Harvesting and processing cabbages and carrots

After the first night frost I wasn’t too worried about the cabbages, since they have a cover, but since it is getting colder the cabbages do not really grow any more. So I planned in to harvest and process them.

After going around in the garden I only found 4 small heads I could process, so I decided to harvest a bunch of carrots as well. We had just eaten the last of our fermented carrots and I really needed to make some more.

After harvest I started with cutting up the cabbages. I used the white cabbages to make sauerkraut, since my son only wants sauerkraut from the white cabbage and not from the red. I mixed in the salt and let it sit for an hour or so before working the cabbages to get some liquid out. Then I packed it in a glass. A smaller glass would have done. Since we are completely out of sauerkraut at the moment I will have to buy some cabbages to make a useful amount of sauerkraut.

The carrots I only washed thoroughly, cut of some bad spots and cut into strips. I had enough for 2 glasses in which I packed the carrots tight. Pouring enough saltwater to cover the carrots and these are done. I put the glasses into our barn to ferment. In a few weeks we will be able to enjoy our ferments again.

For diner I cooked the red cabbage and added some leftover beef and some herbs. Easy and tasty. (I forgot to make a picture of this meal)

Sauerkraut & fermenting carrots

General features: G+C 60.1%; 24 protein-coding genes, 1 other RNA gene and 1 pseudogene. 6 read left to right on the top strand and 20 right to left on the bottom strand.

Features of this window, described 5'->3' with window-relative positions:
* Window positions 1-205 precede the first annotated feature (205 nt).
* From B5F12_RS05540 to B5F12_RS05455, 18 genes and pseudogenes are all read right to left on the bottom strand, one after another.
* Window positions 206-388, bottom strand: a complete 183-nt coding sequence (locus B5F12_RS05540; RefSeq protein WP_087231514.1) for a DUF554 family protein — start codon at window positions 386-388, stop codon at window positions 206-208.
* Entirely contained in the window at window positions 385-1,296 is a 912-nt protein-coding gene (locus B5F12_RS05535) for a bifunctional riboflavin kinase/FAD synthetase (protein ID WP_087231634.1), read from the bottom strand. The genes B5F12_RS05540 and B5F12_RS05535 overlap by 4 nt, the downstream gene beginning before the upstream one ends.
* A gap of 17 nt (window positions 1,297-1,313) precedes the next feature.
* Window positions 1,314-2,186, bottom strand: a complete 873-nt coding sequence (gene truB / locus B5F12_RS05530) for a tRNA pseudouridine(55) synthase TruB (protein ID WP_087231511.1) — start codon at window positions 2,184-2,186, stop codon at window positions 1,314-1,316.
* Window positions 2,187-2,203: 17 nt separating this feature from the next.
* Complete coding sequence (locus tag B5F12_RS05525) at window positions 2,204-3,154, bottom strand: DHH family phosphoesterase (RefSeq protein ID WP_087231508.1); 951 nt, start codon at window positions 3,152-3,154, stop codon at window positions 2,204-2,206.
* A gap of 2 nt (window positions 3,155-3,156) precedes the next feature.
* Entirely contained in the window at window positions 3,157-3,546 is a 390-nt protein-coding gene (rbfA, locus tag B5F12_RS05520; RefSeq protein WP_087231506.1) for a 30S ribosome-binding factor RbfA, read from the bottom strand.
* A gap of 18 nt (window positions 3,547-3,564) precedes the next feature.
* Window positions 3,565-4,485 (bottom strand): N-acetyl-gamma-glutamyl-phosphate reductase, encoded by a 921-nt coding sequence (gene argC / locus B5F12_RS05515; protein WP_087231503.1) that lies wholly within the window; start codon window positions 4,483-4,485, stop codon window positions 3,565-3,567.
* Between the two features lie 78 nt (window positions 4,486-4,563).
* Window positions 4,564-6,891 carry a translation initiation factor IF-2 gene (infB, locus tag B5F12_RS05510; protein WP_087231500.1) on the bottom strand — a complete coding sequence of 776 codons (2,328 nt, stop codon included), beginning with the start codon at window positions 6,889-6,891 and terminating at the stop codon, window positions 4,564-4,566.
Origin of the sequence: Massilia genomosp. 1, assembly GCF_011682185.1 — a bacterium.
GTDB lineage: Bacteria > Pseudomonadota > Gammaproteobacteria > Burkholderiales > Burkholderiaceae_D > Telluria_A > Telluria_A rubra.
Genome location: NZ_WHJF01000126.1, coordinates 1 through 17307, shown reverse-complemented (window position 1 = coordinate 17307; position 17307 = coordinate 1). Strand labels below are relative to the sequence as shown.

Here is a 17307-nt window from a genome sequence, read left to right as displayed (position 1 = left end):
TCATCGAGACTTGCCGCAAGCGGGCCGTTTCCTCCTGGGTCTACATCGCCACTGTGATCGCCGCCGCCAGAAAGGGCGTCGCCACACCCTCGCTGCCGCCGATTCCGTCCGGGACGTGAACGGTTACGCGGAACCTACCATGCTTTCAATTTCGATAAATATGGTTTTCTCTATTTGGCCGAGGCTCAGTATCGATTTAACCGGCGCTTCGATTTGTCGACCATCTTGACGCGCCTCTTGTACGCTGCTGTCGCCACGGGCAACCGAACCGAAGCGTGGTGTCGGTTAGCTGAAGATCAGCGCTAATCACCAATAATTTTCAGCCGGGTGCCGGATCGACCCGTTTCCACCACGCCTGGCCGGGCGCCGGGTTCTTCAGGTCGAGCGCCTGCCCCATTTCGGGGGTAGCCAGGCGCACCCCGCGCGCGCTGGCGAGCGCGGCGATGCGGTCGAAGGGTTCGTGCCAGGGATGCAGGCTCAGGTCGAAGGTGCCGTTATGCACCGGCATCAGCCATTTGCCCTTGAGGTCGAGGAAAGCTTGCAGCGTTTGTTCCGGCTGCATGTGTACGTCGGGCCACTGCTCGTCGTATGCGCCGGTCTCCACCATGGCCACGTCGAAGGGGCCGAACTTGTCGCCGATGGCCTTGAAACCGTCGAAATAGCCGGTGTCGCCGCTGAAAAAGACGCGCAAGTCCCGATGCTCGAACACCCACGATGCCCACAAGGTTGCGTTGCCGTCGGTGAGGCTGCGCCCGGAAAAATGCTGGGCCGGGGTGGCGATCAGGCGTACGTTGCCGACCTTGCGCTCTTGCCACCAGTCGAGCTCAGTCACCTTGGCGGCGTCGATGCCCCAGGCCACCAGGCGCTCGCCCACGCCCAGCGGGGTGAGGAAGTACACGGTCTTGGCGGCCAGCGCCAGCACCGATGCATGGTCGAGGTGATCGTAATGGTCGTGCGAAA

Creating new supplies

As I wrote in my post “First time fermenting vegetables” I wanted to make new fermented vegetables soon. I was grocery shopping und got a small cabbage and some carrots. For the carrots I need to prepare Saltwater. The water gets boiled and I mixed 800 ml water with 2 Tablespoons of salt. This needs to cool before using (the glass on the right).

First of all I cut the cabbage very thin (and of course removed the stalk). I weight the cabbage and added 2% of the weight of the cabbage as salt. This was mixed thoroughly and put aside for about an hour to make it easier for myself.

So now to prepare the carrots. I peel the carrots and cut them into sticks. Now the carrots are layered as compact as possible in the glass. Poor in the saltwater until the carrots are submerged. I put a smaller lid inside the glass directly on the carrots to keep them submerged. A lid on top and the carrots are done. I only used half of the saltwater I prepared and hat bought enough carrots, so I made a second glass with carrots.

Now back to the cabbage. The salt did its work and there already is a bit of liquid on the bottom of the pot. Now to knead and stump some more liquid out of the cabbage before filling the cabbage tight in a glass. Pore in all the liquid and again I lay a smaller lid inside the glass on the cabbage, to prevent it from floating. The liquid was not quite enough, so I pored in some boiled and cooled water. Put a lid on and the cabbage is ready to turn into sauerkraut.

Normally I always see people use these fermenting lids, or put a lose lid on the glass, but I saw a German video where the glasses where closed like this. Inside these closed glasses the oxygen is used up while the vegetables are fermenting, but pressure building up still can escape. This way the vegetables get preserved for long time storage, because they do not have to go into the refrigerator when they are finished fermenting. Of course after opening a glass this needs to be kept in the refrigerator until empty. This way I can, when the garden is producing, prepare ferments as I have time and the vegetables are fresh for use all winter long without filling up an entire refrigerator.

Now all we have to do is wait until the ferments are finished fermenting and prepare the next batch in a few weeks, so we will not run out.

And don’t forget to put the glasses in some sort of a tray. While fermenting it can always happen that some liquid is pressed out of the glass.

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